Levels of Financial Independence: LeanFi, FIRE, ChubbyFire, FATFire and Beyond

Happy Independence Day! 

I’ve been following the FIRE movement since 2015. Time flies! It’s already been the 8th year since I divulged into the many volumes of books on the topic of FIRE. Today, to celebrate Independence Day, I want to share an overview of different levels of Financial Independence, how to achieve them and my personal favorite flavor of FIRE. 

What is the FIRE Movement?

The FIRE (Financial Independence Retire Early) movement is a lifestyle and financial philosophy that has gained significant traction in recent years. The term FIRE was coined by the book “Your Money or Your Life,” written by Joe Dominguez and Vicki Robin. At its core, FIRE aims to break free from the traditional cycle of working until retirement age by achieving financial independence much earlier in life. The key principle is to accumulate enough wealth and passive income streams to cover living expenses, allowing individuals to have the freedom to pursue their passions, interests, and hobbies without being tied to a 9-to-5 job.

Rule of 25 and 4% rule

To achieve FIRE, you need to save up 25X of essential expenses in order to retire. This is based on 4% safe withdrawal rate to preserve the principal of what you saved, so you can withdraw without depleting your retirement savings till the end of time. 

FIRE enthusiasts embrace frugality, smart investing, and disciplined savings to accelerate their journey towards financial independence. While early retirement is a common goal within the FIRE movement, achieving financial independence doesn’t necessarily mean leaving the workforce entirely. Some individuals may choose to continue working in a reduced capacity, explore new entrepreneurial ventures, or engage in passion projects that align with their interests.

Net Worth Required to Achieve Each Level of FIRE

The goal of FIRE is to live the same life you were before retirement. In order to calculate the net worth required to achieve each level of FIRE, one way is to look at the distribution of household income.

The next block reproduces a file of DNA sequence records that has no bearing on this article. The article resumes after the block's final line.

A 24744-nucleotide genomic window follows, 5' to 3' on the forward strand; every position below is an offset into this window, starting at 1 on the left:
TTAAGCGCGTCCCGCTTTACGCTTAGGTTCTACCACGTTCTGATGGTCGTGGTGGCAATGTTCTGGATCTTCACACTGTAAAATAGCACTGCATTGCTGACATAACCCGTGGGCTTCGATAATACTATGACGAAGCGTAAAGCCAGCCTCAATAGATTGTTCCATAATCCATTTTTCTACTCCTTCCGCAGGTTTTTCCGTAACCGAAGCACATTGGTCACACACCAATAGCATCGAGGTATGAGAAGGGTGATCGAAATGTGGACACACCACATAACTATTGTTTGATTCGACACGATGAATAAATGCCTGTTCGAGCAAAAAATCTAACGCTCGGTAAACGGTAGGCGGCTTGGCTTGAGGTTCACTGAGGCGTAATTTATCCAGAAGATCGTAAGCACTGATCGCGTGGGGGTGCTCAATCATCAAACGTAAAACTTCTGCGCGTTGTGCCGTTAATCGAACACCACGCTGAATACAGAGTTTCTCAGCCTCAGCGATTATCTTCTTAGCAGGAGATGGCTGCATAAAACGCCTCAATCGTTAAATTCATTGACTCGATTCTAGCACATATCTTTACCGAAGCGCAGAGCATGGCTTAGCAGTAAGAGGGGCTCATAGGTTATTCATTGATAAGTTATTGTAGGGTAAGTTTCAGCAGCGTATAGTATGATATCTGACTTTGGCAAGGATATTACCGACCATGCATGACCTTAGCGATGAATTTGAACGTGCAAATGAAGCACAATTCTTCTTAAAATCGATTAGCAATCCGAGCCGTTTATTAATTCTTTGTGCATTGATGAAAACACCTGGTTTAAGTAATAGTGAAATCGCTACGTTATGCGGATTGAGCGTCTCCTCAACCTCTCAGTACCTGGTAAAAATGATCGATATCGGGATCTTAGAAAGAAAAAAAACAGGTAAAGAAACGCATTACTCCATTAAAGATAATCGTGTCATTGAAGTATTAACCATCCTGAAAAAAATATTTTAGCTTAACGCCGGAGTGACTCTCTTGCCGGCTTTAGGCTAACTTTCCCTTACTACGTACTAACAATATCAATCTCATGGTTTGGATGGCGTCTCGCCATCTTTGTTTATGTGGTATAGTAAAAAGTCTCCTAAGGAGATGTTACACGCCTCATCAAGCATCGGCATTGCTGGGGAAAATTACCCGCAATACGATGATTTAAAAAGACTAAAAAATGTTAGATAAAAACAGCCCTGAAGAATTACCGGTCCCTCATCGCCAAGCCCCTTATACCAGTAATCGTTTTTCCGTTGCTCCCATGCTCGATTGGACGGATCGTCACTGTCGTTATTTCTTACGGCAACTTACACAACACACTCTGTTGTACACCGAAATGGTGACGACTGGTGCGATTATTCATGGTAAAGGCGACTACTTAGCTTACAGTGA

Based on DQYDJ’s Household Income Percentile Calculator, we can work out the distribution of household income. Then we can back out the net worth required for each level of FIRE based on the Rule of 25. Reference: Reddit Throwingittothefire

Let’s go through each of the categories in the sections below. 

CoastFIRE and BaristaFIRE

CoastFIRE refers to the point at which an individual has saved enough for retirement but plans to continue working without increasing their retirement savings. In essence, they are “coasting” to the traditional retirement age while letting their existing investments grow over time. This approach can be particularly appealing to those who enjoy their current job or want to pursue work that may not be financially rewarding but is personally fulfilling.

For example, Jonathan calculated that he needs $50,000 per year to retire. At 4% withdrawal rate, his FIRE number is $1.25mm. Then, if he wanted to retire in 30 years from now, his savings goal is $165,000. That means he can leave that amount invested for the next 30 years, compounding at 7% per year and reach his FIRE goal, without contributing any additional amount in the next 30 years. 

Source: Compound Interest Calculator 

BaristaFIRE, on the other hand, involves building up a portfolio that will cover your basics and then work part-time (eg, as a barista) to cover the rest. Often, BaristaFIRE leave their full-time career to work part-time, often in a low-stress job, to cover living expenses. It’s the middle ground between traditional retirement and early retirement. BaristaFIRE prioritizes better work-life balance earlier in their life, while maintaining financial sustainability. 


LeanFIRE is the original version of FIRE. Individuals pursuing LeanFIRE are willing to make significant lifestyle sacrifices to achieve their goal of early retirement. They aim to cover only essential expenses and maintain a frugal lifestyle to stretch their savings and investments as far as possible.

Net Worth Required to Get to Lean FIRE 

To reach LeanFIRE, one must be diligent about reducing expenses. That involves cutting out non-essential costs, and embracing a frugal way of life. Assuming a spending level equivalent to 25% percentile household income in the US, LeanFIRE followers spend around $34,000 per year during retirement. At 4% withdrawal rate, it amounts to a net worth of $850,000.